12 July, 2010

Wherefore Art Thou, Mt. Fuji?

Most tourists visit the Hakone area west of Tokyo in the hopes of catching a glimpse of the symmetrical cone of Japan's highest peak, Mt. Fuji. Unfortunately, there is one big problem - Mt. Fuji is an exceptionally shy volcano who prefers to stay hidden behind the clouds, much like introverted people who have to be cajoled into attending parties. Thus, Mt. Fuji sightings can be a hit-and-miss affair. (If this were Disneyland, the skies would clear and the volcano would belch on the hour).

In fact, Hakone Area Map that came with my Hakone Free Pass (which entitles the bearer to round-trip train transport between Shinjuku Station in Tokyo and Hakone-Yumoto Station, as well as boarding privileges on an assortment of transport - cable cars, gondolas, buses, sightseeing ships - in Hakone) enumerates two Mt. Fuji viewpoints: the first one is from high up on the Hakone Ropeway, and the second from the Hakone Sightseeing Cruise on Lake Ashi (as pictured below).

I had the fortune of taking the two above-mentioned modes of transport in Hakone (arigato gozaimasu, Hakone Free Pass!), and not for a single moment did Mt. Fuji even peek from behind the curtain. The visit to Hakone wasn't a total loss though, since I had absolutely zero expectations (and hope) of a sighting in the first place, and there were lots of other cool stuff to do in Hakone.

Most memorable was taking the Hakone Tozan Cablecar, a short ten minute ride up the mountains, then switching to the Hakone Ropeway for the ride overlooking the Owakudani valley, formed by volcanic explosions a very long time ago. A stop at Owakudani was made to taste the special "black eggs" (hard boiled eggs dipped in steaming hot springs). The taste wasn't so special though, since they tasted just like normal hard boiled eggs.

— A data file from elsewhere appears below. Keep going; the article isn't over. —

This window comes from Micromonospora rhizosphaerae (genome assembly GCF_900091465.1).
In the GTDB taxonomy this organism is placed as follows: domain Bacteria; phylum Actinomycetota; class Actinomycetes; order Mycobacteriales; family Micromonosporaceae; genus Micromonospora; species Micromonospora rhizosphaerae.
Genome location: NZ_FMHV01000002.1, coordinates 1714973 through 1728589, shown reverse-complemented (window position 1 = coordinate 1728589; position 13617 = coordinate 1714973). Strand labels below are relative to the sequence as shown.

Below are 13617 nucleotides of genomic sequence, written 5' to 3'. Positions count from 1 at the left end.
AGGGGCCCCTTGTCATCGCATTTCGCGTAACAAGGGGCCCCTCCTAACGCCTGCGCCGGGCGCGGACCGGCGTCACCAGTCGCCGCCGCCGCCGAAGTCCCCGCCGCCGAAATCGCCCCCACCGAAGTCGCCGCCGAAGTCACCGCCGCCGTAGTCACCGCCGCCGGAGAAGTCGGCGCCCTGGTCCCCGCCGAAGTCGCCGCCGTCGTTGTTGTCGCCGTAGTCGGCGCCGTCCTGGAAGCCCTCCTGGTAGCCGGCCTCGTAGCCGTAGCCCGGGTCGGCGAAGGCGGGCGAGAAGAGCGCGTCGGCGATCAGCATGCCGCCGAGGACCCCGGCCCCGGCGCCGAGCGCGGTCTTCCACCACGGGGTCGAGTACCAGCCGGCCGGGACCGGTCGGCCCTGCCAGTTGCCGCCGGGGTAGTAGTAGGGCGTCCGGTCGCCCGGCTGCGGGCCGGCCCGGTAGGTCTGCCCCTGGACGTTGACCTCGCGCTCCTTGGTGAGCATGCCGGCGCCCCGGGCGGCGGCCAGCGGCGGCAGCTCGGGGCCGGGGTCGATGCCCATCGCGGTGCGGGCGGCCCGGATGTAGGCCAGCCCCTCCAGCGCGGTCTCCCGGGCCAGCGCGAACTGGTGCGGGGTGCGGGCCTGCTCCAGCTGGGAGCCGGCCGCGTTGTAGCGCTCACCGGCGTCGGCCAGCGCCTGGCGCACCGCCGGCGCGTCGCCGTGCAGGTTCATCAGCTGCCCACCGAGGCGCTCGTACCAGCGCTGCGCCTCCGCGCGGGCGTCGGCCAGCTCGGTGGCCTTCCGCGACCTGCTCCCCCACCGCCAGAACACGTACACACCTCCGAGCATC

We were careful not to get too close to the pools of hot springs spewing dangerous volcanic gases from below the surface, plus the putrid rotten-egg smell of sulfur became a bit overwhelming. Lots of student tour groups were around to enjoy this unique attraction though.

Another ride on the Hakone Ropeway brought us to Togendai-ko, the departure point for the pirate-ship sightseeing cruise on Lake Ashi that brings us to the town on the other side, Hakonemachi.

The cruise itself was quite uneventful; one can simply appreciate the scenery as the ship slowly makes its way across the lake, or go nuts frantically looking around and squinting at the sun for a hint of the majestic volcano showing its face. I opted for the former, and also diverted myself by observing other ship passengers posing for pictures with a costumed pirate making the rounds of the deck.

The morning's sightseeing on various modes of transport came to an close, with the last leg the Hakone Tozan bus back to Gora station, where postcards of bashful Mt. Fuji are available for purchase. Sometimes these picture-perfect images are a good (and only) substitute to seeing the real thing.

P.S. I also wrote an article about the Hakone Open Air Museum.

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